This morning in our team meeting, I spoke about a common struggle we face as people interpersonally. It affects our personal and professional lives equally and can have repercussions further than we can imagine. It’s the topic of “offenses.” The topic of conflict resolution is never out-of-date because it is a timeless struggle for business leaders.
We’ve all been there…where we either offended someone or were offended. Recently in a team meeting, I made a passive aggressive comment as a joke that was received as disrespectful and hurtful. When a team member corrected me on the offense, I did exactly what many of us are tempted to do and began to try and build consensus among other employees that I wasn’t out of line. However, that plan backfired when they all agreed that I was out of line. So my plan to build an army of people who saw my viewpoint didn’t exist.
Anytime I’ve offended or been offended, a trap is set. I have two choices:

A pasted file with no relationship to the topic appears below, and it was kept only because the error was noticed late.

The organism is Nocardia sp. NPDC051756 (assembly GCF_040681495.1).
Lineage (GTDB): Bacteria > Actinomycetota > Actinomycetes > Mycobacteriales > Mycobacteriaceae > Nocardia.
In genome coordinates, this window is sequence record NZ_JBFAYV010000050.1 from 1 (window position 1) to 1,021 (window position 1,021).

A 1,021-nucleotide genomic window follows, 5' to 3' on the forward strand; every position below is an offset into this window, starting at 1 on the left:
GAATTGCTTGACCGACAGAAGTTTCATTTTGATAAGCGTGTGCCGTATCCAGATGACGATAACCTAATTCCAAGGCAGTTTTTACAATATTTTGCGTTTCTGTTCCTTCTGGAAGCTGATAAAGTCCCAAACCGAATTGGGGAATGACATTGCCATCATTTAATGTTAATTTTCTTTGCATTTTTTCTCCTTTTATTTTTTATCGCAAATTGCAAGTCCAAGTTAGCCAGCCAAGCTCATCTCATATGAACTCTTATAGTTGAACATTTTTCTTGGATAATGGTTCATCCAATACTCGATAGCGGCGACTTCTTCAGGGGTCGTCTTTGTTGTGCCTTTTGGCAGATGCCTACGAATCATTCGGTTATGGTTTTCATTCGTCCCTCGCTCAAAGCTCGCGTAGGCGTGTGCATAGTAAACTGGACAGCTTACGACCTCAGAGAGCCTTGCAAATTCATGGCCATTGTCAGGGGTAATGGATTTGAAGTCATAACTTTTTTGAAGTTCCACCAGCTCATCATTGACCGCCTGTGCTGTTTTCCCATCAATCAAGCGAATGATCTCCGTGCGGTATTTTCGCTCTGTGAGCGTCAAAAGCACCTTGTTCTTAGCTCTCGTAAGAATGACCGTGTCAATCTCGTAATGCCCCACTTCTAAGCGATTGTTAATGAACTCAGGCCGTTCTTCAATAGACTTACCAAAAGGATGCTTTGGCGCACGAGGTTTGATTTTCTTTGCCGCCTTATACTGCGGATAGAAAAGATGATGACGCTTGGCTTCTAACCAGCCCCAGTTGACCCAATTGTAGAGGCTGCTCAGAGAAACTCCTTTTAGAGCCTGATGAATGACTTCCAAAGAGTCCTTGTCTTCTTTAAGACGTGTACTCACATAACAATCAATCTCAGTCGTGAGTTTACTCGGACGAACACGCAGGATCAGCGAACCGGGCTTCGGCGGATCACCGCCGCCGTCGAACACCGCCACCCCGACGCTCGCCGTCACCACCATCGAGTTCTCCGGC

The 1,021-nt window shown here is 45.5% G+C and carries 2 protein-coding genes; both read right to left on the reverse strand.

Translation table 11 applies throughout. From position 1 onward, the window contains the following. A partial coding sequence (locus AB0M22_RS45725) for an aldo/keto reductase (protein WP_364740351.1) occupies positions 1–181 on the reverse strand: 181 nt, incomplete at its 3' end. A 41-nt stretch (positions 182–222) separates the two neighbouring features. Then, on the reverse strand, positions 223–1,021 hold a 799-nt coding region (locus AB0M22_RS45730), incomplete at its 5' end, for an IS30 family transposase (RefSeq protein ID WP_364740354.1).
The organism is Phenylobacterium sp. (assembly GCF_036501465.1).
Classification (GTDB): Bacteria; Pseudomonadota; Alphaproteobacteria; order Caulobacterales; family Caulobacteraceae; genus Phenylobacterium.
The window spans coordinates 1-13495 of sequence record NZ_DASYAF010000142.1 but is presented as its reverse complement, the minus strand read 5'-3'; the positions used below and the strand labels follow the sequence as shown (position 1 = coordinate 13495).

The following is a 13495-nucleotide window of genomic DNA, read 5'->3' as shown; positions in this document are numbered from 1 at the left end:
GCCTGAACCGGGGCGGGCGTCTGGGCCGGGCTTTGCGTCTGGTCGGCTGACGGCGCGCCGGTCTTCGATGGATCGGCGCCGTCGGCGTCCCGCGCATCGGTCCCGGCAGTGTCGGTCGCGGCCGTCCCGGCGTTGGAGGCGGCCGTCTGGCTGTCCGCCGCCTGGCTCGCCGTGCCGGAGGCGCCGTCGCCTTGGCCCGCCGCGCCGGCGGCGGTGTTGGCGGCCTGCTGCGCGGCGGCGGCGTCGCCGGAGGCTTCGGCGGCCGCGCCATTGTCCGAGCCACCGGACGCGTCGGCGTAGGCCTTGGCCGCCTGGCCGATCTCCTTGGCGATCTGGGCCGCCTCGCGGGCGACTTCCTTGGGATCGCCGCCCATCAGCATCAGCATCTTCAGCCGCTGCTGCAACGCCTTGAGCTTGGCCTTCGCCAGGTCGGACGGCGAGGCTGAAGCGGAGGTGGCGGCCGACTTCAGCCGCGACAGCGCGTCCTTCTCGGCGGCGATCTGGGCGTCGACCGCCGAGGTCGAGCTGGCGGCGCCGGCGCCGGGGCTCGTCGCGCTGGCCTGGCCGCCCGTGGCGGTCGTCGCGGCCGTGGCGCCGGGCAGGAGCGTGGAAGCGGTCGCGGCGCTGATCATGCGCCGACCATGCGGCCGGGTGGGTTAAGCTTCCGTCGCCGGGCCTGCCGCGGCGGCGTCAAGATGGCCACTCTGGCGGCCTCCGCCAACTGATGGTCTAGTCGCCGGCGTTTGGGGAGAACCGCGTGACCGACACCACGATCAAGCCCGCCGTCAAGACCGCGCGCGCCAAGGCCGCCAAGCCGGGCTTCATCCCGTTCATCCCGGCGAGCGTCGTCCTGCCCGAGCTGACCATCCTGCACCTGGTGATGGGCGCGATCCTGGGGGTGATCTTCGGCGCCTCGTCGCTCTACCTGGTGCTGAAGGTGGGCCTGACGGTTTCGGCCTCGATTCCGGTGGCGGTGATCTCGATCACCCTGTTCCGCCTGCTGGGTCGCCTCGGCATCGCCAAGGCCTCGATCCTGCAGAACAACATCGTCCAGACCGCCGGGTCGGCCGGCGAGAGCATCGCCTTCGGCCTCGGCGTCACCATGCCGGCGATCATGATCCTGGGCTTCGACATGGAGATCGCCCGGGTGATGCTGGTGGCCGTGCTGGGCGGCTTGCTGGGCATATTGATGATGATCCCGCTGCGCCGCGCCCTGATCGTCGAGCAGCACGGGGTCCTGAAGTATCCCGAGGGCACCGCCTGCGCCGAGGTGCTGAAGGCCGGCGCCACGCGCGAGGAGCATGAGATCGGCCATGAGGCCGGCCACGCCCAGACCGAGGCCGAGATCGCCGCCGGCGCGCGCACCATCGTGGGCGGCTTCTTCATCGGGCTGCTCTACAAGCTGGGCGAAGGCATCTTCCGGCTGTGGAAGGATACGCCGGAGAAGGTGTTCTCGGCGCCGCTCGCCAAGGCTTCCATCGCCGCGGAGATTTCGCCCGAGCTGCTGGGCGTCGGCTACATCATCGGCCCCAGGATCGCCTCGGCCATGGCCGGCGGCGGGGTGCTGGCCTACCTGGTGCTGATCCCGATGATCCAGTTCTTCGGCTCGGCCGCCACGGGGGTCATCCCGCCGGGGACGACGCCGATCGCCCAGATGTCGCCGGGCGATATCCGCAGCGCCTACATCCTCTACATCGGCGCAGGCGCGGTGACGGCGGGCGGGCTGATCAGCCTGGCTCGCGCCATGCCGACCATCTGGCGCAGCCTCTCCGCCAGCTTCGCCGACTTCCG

1 – to step into the trap and go deeper down a path of anger, resentment and bitterness
2 – to recognize the trap and avoid it all together, but rather proceed down a path of forgiveness and reconciliation
In the case above, I made the wrong decision and instead of accepting the advice and asking for reconciliation, I proceeded down a path of deeper frustration and gossip. This is affecting our culture and businesses across the country. In a culture of easily offended people, we often find ourselves on one of the two sides of the same “offense” coin.
At CentreSource, we envision a culture of openness, transparency and honesty. On one hand, we strive to give each other the benefit of the doubt and avoid being “over-sensitive.” However, on the other hand, we seek to quickly resolve offenses when they’ve happened. Because when you step into a trap what begins to happen is that all the characteristics of the offense begin to show up in other relationships. We almost begin looking for the signs of the offense in situations where there isn’t an offense at all.
By this, we limit ourselves from progress and because of an offense we are still carrying around, we miss opportunities for personal and professional growth. So I’ve been working diligently to quickly resolve my conflicts with others and to let those from the past off the hook. Because in many cases, I’ve found it amazing that my resentment and bitterness isn’t even hurting the person who offended me…it’s only hurting me. They aren’t even probably aware of the offense. That, by definition, is a trap.